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Luxury shoppers in China still buying bags and wine, but not BMWs


CHINA'S luxury shoppers may be shunning pricey cars, but they're still finding an appetite for handbags and champagne as the trade war plays out unevenly across the country's high-end retailing landscape.

Report cards from LVMH, home of Louis Vuitton leather goods and Dom PĂ©rignon champagne, as well as casino operators in Macau, offer signs that the trade fight with the US and the accompanying economic slowdown aren't entirely derailing the China-led boom in top-end retail. That has helping to offset gloomier scenarios in BMW and Mercedes showrooms and luxury real estate offices.

French giant LVMH said on Tuesday that its luxury retailer DFS performed especially well at the key Chinese tourist destinations of Hong Kong and the gambling enclave of Macau, while the company's wines and spirits business "grew rapidly" in China, too. LVMH said it did well in all its markets as it reported a 10 per cent jump in third-quarter sales.

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Chinese demand is "intact", said Deborah Aitken, senior analyst at Bloomberg Intelligence in London. "LMVH is the first to confirm Asian markets are buoyant."

The economic standoff between the US and China escalated last month when President Donald Trump slapped a 10 per cent duty on US$200 billion of Chinese imports including handbags, and said the levy will jump to 25 per cent in 2019. China said it would retaliate with levies on US$60 billion worth of US goods. As retailers pass on the duties to consumers and Chinese markets sell off, the tit-for-tat spat has raised concerns that shoppers would rein in spending.

Chinese consumers make up the lion's share of growth for the luxury business as an increasing number of families cross the income threshold to become affluent.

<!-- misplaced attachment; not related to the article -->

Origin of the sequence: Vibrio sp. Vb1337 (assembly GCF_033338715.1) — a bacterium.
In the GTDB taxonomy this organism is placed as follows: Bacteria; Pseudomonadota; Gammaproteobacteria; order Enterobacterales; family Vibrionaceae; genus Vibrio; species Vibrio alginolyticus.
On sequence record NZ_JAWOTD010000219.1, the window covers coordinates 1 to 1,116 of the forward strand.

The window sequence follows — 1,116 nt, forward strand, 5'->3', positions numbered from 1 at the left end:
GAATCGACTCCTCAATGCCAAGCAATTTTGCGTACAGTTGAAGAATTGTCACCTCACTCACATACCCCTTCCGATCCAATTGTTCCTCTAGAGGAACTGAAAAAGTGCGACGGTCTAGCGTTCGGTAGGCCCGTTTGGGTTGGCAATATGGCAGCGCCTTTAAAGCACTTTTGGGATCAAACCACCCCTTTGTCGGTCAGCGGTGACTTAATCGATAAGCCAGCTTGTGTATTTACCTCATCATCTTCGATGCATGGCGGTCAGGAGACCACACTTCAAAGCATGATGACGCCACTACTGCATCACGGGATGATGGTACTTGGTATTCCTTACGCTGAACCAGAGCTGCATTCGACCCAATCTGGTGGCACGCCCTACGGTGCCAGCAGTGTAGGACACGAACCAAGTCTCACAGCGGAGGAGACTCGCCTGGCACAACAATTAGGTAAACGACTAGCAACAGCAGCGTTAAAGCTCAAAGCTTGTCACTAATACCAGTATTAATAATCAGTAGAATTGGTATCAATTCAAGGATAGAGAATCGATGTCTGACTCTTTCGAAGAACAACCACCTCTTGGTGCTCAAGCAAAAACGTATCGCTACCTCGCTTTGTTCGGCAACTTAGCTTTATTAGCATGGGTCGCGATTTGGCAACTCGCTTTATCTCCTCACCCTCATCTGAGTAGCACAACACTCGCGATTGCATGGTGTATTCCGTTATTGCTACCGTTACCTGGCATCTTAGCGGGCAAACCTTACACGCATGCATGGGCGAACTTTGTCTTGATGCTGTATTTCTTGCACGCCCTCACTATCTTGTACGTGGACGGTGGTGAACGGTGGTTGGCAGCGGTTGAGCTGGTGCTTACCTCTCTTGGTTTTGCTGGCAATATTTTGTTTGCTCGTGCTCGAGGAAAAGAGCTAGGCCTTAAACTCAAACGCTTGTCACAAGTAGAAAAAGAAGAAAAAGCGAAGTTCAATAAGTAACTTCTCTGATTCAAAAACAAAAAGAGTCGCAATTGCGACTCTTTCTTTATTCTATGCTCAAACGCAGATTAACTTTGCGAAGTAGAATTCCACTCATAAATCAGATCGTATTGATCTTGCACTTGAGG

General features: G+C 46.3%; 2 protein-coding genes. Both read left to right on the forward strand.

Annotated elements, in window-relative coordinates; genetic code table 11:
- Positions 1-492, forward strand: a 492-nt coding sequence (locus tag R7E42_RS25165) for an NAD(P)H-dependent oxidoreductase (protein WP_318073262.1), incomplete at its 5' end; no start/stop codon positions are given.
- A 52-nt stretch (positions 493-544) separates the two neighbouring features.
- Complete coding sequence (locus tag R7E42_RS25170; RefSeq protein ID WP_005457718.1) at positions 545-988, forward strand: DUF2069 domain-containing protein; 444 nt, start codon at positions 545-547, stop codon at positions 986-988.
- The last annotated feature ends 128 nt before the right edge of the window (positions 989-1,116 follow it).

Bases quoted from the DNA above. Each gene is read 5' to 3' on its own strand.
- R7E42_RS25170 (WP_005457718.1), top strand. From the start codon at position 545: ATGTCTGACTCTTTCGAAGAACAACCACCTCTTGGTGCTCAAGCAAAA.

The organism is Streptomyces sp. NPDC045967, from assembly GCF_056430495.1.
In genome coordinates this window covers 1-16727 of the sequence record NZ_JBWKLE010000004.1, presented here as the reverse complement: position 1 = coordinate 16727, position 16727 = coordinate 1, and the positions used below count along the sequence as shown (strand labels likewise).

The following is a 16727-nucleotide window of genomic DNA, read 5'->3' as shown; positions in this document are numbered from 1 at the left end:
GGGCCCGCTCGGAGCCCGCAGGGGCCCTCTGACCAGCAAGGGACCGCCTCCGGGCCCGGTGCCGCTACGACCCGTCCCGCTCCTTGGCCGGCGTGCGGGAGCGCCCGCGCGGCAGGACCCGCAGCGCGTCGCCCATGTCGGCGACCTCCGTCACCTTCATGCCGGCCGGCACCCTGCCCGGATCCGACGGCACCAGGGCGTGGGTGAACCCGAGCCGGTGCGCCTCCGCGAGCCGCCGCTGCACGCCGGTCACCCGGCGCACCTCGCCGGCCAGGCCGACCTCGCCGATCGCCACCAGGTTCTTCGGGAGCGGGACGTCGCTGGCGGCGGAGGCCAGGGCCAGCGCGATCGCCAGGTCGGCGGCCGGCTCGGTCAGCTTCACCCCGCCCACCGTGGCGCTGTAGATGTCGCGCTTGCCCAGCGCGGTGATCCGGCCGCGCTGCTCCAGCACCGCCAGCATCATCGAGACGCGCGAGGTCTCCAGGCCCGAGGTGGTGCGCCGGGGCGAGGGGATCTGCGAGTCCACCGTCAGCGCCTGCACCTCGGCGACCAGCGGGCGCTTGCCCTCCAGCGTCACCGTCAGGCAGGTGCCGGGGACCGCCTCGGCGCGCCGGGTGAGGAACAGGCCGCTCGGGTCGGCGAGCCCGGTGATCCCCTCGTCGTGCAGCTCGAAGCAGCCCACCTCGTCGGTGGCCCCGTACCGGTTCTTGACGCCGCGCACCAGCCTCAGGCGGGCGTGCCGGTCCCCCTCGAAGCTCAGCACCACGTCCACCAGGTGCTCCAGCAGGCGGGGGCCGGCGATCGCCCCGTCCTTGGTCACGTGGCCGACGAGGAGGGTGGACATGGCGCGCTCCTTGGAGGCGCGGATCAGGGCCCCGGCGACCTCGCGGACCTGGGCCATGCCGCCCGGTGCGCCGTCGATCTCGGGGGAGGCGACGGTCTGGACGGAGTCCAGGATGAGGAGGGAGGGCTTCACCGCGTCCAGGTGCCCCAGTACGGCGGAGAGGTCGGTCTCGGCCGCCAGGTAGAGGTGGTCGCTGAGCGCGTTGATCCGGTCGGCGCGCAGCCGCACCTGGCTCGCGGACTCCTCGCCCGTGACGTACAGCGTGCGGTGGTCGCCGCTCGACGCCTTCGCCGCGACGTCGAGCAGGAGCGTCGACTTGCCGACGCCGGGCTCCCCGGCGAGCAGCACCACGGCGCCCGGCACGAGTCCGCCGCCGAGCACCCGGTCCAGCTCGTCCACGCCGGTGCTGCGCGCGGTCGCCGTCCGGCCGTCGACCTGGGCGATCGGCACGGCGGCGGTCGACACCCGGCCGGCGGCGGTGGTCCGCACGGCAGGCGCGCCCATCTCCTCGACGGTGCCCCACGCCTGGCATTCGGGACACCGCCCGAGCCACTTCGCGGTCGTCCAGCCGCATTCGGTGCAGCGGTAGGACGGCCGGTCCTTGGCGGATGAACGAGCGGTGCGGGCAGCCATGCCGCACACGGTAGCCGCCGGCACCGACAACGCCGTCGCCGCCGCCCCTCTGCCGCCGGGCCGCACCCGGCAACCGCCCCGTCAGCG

Relief also showed up in Macau during the Golden Week holiday, which is often seen as a thermometer for China's economy. Chinese tourist arrivals in the world's largest gaming centre for the period that ended on Sunday jumped 14 per cent from a year earlier. High rollers bet 10 per cent more in the first six days of October than in the same period last year, according to Morgan Stanley.

Still, the casinos' robust performance isn't wiping out analyst concerns that the industry will grow at a slower pace in the next few months amid a weakening macro economy in China.

Other sectors of the luxury market were not so fortunate during Golden Week. While the holiday is typically a buoyant period for new-home sales, transactions this year were the lowest since at least 2014, according to China Securities Co. Official home sales data for October is due next week.

Chinese households are also balking at committing to other big ticket items. Jaguar Land Rover, the British marquee brand owned by Tata Motors Ltd, reported that sales in China slumped 46 per cent last month, amid uncertainty over import duty changes and trade tensions.

Fashion is holding up better. Chow Tai Fook Jewellery Group Ltd, the world's biggest jewellery retailer by revenue, notched double-digit sales growth in mainland China and Hong Kong for the three months ended June. Same-store sales in Hong Kong rose 26 per cent, helped by "improving local consumer spending and reviving mainland visitation".

LVMH reported its results after the European market closed on Tuesday. Its shares fell as much as 5.2 per cent in early trading on Wednesday as Morgan Stanley downgraded the luxury goods sector, citing slowing earnings growth. BLOOMBERG